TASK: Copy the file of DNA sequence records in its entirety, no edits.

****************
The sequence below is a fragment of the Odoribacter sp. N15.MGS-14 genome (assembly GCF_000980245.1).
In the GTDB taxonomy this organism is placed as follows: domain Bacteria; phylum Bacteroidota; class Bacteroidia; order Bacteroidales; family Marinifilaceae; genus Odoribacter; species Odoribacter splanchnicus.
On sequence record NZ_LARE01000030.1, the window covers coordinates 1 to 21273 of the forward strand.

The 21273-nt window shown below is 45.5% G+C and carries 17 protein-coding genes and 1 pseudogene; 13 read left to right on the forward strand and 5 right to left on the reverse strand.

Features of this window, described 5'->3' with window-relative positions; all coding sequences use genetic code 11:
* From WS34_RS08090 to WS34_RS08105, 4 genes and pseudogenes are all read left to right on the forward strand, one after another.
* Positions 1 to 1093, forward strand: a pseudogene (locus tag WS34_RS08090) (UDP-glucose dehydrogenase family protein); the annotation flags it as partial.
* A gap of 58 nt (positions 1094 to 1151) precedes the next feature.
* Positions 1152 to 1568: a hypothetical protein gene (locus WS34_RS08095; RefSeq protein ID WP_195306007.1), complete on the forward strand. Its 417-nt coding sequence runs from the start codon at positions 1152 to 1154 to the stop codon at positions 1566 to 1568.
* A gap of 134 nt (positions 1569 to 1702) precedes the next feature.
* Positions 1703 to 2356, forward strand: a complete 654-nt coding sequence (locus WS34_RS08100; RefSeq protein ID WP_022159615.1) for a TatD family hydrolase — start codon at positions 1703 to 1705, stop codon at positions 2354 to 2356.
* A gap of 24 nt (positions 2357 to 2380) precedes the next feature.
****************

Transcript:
The sequence below is a fragment of the Odoribacter sp. N15.MGS-14 genome (assembly GCF_000980245.1).
In the GTDB taxonomy this organism is placed as follows: domain Bacteria; phylum Bacteroidota; class Bacteroidia; order Bacteroidales; family Marinifilaceae; genus Odoribacter; species Odoribacter splanchnicus.
On sequence record NZ_LARE01000030.1, the window covers coordinates 1 to 21273 of the forward strand.

The 21273-nt window shown below is 45.5% G+C and carries 17 protein-coding genes and 1 pseudogene; 13 read left to right on the forward strand and 5 right to left on the reverse strand.

Features of this window, described 5'->3' with window-relative positions; all coding sequences use genetic code 11:
* From WS34_RS08090 to WS34_RS08105, 4 genes and pseudogenes are all read left to right on the forward strand, one after another.
* Positions 1 to 1093, forward strand: a pseudogene (locus tag WS34_RS08090) (UDP-glucose dehydrogenase family protein); the annotation flags it as partial.
* A gap of 58 nt (positions 1094 to 1151) precedes the next feature.
* Positions 1152 to 1568: a hypothetical protein gene (locus WS34_RS08095; RefSeq protein ID WP_195306007.1), complete on the forward strand. Its 417-nt coding sequence runs from the start codon at positions 1152 to 1154 to the stop codon at positions 1566 to 1568.
* A gap of 134 nt (positions 1569 to 1702) precedes the next feature.
* Positions 1703 to 2356, forward strand: a complete 654-nt coding sequence (locus WS34_RS08100; RefSeq protein ID WP_022159615.1) for a TatD family hydrolase — start codon at positions 1703 to 1705, stop codon at positions 2354 to 2356.
* A gap of 24 nt (positions 2357 to 2380) precedes the next feature.